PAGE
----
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Richmond Fed at a Glance

May 2019

National & Regional Economy

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National Economy

  • Real gross domestic product (GDP) increased at an annual rate of 3.2 percent in the first quarter of 2019, according to the advance estimate released by the Bureau of Economic Analysis.
  • First quarter real GDP growth reflected positive contributions from personal consumption expenditures (PCE), net exports, nonresidential fixed investment, private inventory investment, and government spending and negative contributions from residential fixed investment.
  • Real PCE growth slowed in the first quarter to 1.2 percent, down from 2.5 percent in the fourth quarter of 2018. Meanwhile, government spending increased at a 2.4 percent annual rate in the first quarter of 2019, up from -0.4 percent in the fourth quarter.
  • Exports grew at an annual rate of 3.7 percent in the first quarter and imports declined 3.7 percent, leading to a 1.0 percentage point contribution of net exports to real GDP growth.
  • Inflation, as measured by the consumer price index (CPI), picked up to a 12-month change of 2.0 percent in April, up from 1.9 percent in March. Meanwhile, year-over-year growth in core CPI, which excludes food and energy, edged up 0.1 percentage point in April to 2.1 percent.
  • Total payroll employment rose 0.2 percent in April as 263,000 net new jobs were added to the economy in the month. Since April 2018, payroll employment increased 1.8 percent. Meanwhile, the unemployment rate declined 0.2 percentage point to 3.6 percent in the month and the labor force participation rate edged lower to 62.8 percent.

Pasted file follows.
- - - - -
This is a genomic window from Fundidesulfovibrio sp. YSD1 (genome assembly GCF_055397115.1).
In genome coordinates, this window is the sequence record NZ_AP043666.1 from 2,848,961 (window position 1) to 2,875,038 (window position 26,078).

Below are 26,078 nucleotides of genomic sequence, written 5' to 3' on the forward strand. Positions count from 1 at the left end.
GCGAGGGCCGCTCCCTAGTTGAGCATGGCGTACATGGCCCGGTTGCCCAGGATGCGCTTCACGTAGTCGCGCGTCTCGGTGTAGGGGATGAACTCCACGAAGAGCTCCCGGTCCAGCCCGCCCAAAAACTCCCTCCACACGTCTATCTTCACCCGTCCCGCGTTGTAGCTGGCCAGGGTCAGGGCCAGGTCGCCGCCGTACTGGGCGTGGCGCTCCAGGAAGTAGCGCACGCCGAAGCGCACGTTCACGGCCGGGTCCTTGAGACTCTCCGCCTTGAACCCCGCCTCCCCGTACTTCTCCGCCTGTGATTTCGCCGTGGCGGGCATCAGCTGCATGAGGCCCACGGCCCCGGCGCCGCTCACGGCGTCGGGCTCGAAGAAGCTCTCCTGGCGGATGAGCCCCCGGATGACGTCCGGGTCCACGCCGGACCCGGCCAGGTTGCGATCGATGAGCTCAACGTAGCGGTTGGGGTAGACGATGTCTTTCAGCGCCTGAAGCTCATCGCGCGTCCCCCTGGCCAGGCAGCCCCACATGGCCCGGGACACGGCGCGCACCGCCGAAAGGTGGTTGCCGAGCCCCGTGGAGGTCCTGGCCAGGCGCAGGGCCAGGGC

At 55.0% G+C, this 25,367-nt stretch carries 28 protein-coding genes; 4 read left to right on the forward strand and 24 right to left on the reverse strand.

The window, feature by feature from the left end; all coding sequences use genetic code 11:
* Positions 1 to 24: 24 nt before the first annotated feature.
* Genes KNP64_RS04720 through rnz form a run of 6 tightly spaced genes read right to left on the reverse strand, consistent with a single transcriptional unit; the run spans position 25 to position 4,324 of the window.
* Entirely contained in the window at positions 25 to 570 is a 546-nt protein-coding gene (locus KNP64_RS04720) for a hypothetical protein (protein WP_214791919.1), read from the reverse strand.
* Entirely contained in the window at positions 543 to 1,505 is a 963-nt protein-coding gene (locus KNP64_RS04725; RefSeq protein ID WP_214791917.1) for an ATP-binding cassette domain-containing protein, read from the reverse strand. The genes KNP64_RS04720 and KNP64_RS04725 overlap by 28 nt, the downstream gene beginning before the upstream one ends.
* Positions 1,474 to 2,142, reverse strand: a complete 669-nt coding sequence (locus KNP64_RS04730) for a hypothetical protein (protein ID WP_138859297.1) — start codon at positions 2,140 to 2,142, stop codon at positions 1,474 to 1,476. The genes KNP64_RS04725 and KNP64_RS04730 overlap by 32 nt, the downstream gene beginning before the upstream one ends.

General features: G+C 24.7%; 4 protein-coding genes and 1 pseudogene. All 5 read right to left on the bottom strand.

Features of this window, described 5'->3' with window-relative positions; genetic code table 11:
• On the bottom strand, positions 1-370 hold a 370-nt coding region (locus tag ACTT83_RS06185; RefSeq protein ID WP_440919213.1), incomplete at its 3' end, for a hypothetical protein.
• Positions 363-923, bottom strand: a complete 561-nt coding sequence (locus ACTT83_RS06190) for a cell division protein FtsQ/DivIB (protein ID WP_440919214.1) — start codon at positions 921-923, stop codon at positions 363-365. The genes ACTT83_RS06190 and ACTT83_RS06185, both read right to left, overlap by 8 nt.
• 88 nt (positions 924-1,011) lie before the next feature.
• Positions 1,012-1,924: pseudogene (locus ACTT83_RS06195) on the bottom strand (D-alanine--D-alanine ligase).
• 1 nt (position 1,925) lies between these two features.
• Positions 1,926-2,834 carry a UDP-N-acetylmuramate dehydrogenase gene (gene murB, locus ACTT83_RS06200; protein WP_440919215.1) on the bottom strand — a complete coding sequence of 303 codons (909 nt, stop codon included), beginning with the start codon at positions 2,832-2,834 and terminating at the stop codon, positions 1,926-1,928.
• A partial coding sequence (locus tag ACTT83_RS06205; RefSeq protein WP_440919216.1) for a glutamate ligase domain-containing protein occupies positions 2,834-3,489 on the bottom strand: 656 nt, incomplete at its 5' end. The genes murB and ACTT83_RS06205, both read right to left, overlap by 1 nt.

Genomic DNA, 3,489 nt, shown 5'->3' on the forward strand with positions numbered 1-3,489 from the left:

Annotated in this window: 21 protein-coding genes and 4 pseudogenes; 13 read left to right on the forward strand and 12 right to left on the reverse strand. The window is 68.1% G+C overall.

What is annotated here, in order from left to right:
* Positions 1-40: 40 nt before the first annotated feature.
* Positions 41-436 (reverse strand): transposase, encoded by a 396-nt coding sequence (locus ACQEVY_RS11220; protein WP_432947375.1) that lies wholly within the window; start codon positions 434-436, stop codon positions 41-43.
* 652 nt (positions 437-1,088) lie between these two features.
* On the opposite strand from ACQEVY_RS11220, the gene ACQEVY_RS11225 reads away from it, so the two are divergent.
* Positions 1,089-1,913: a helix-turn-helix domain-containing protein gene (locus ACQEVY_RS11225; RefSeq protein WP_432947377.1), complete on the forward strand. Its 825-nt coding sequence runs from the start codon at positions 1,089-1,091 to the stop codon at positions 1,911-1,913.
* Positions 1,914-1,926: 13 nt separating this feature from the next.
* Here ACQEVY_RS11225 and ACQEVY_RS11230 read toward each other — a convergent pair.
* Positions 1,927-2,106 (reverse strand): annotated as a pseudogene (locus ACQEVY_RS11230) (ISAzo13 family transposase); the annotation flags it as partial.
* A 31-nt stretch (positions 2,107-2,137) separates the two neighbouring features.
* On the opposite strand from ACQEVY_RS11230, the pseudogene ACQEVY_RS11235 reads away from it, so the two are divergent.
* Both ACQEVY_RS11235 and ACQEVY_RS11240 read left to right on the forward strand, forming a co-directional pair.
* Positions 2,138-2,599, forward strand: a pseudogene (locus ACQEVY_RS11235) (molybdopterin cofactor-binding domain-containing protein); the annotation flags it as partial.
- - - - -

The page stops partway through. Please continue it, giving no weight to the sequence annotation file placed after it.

Sources: Bureau of Economic Analysis, Bureau of Labor Statistics

Regional Economy

  • Our most recent surveys suggested moderation in the manufacturing sector and robust growth in the service sector in the Fifth District in April. The manufacturing composite diffusion index registered a value of 3 in April while in the service sector the overall revenues index rose to 26. Survey results suggested continued employment growth in both sectors.
  • Employment rose 0.1 percent (17,500 jobs) in the Fifth District in March as jobs were added in all jurisdictions except South Carolina where 2,100 jobs were lost, on net. Virginia gained the most jobs with an increase of 8,000 jobs (0.2 percent), and the District of Columbia also saw a 0.2 percent increase in employment (1,200 jobs).
  • Since March 2018, employment grew 1.1 percent (168,100 jobs) in the Fifth District, trailing the national rate of 1.7 percent in the same month. Employment rose in every jurisdiction, on a year-over-year basis, with North Carolina adding the most jobs (62,900 jobs or 1.4 percent) over the year and West Virginia seeing the highest percentage increase at 2.7 percent (19,200 jobs).
  • The unemployment rate in the Fifth District remained at 3.6 percent in March, coming in below the national rate of 3.8 percent for that same month. Unemployment rates inched up or held steady in March among all District jurisdictions except West Virginia and ranged from 2.9 percent in Virginia to 5.6 percent in D.C.
  • Since February 2018, home prices in the Fifth District grew 3.1 percent, trailing the national increase of 4.0 percent. Home prices increased over the year in every jurisdiction. West Virginia saw the fastest year-over-year home price growth (5.4 percent), while the slowest growth was reported in Maryland (1.7 percent).

Sources: Snapshot, Regional Economy, Bureau of Labor Statistics, CoreLogic

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Laura Fortunato (804) 697-8196 (804) 698-0927 (mobile)